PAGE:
You will need:
- Scrap piece of cloth
- Stone mortar and pestle
- Clear glass jars
- Canning funnel
- Fine-mesh filter (tea strainers work well)
If the rock is bigger than a Ping-Pong ball, it needs to be broken up. Bring it to a hard surface (like a larger stone) and cover it with a piece of fabric. Use a hammer to hit the stone through the fabric. If it doesn’t break after a few whacks it is too hard for the mortar and pestle.
Gather soft stones. Choose small stones to begin with. Place a rock about the size of a marble in the mortar. Tap the rock lightly with the pestle. Continue tapping, each time a little harder, until the rock breaks open. Now tap on each piece until it breaks into gravel.
Use the pestle in a circular motion with downward and outward pressure to grind the gravel into sand. Keep grinding until the sand turns into powder. The goal with this step is to make pigment that is as fine as flour. When you think you might be getting close, put your fingers in the mortar and feel the texture at the bottom of the bowl. If it feels sandy, keep grinding.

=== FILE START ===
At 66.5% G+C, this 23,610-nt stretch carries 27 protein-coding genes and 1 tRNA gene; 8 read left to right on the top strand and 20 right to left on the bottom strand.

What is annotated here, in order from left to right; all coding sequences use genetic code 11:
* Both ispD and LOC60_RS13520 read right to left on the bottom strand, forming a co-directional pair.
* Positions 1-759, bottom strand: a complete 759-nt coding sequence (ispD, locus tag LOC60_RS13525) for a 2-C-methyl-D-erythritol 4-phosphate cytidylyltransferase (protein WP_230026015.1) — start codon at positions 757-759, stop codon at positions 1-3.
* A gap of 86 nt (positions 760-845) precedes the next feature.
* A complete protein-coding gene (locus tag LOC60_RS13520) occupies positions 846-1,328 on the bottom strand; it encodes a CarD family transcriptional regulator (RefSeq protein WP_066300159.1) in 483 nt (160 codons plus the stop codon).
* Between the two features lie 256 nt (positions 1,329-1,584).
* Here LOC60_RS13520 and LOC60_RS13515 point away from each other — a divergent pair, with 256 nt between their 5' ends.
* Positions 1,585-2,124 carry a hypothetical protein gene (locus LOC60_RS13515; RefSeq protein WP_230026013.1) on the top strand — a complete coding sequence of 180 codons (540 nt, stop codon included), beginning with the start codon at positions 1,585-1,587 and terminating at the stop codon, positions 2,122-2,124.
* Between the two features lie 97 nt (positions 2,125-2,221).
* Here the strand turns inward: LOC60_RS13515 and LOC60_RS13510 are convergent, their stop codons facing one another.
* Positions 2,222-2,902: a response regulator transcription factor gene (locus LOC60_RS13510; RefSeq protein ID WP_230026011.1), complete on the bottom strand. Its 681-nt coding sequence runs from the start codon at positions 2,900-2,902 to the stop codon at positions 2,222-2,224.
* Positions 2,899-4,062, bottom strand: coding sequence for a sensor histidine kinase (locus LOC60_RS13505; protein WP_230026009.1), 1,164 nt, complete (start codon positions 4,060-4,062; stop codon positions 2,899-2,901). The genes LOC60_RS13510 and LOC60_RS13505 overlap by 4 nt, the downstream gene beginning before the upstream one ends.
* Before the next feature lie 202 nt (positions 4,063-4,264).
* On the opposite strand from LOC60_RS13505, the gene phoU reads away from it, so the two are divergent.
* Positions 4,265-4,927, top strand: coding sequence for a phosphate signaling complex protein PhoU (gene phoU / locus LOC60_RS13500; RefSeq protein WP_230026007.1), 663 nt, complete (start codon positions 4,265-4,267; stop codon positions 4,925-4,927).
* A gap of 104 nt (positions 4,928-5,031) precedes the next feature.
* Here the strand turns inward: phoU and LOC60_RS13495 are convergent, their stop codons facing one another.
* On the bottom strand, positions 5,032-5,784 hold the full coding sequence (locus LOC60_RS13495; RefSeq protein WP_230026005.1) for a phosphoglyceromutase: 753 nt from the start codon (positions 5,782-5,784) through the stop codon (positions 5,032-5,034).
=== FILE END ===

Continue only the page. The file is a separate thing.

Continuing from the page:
When you are happy with how fine your pigment is, pour it into a jar through a funnel. Hold up the mortar while you use your fingers to sweep the pigments into the funnel. The stone mortars and pestles can be pretty heavy for little kids, so it might be best if older kids do the heavy lifting while younger kids do the “sweeping.” If there are still some larger particles of stone, use a fine-mesh filter to sift them out when you are pouring the pigment into the jar.
The Organic Artist for Kids: A DIY Guide to Making Your Own Eco-Friendly Art Supplies from Nature By Nick Neddo
This craft feature was originally published in JUNO Early Spring 2020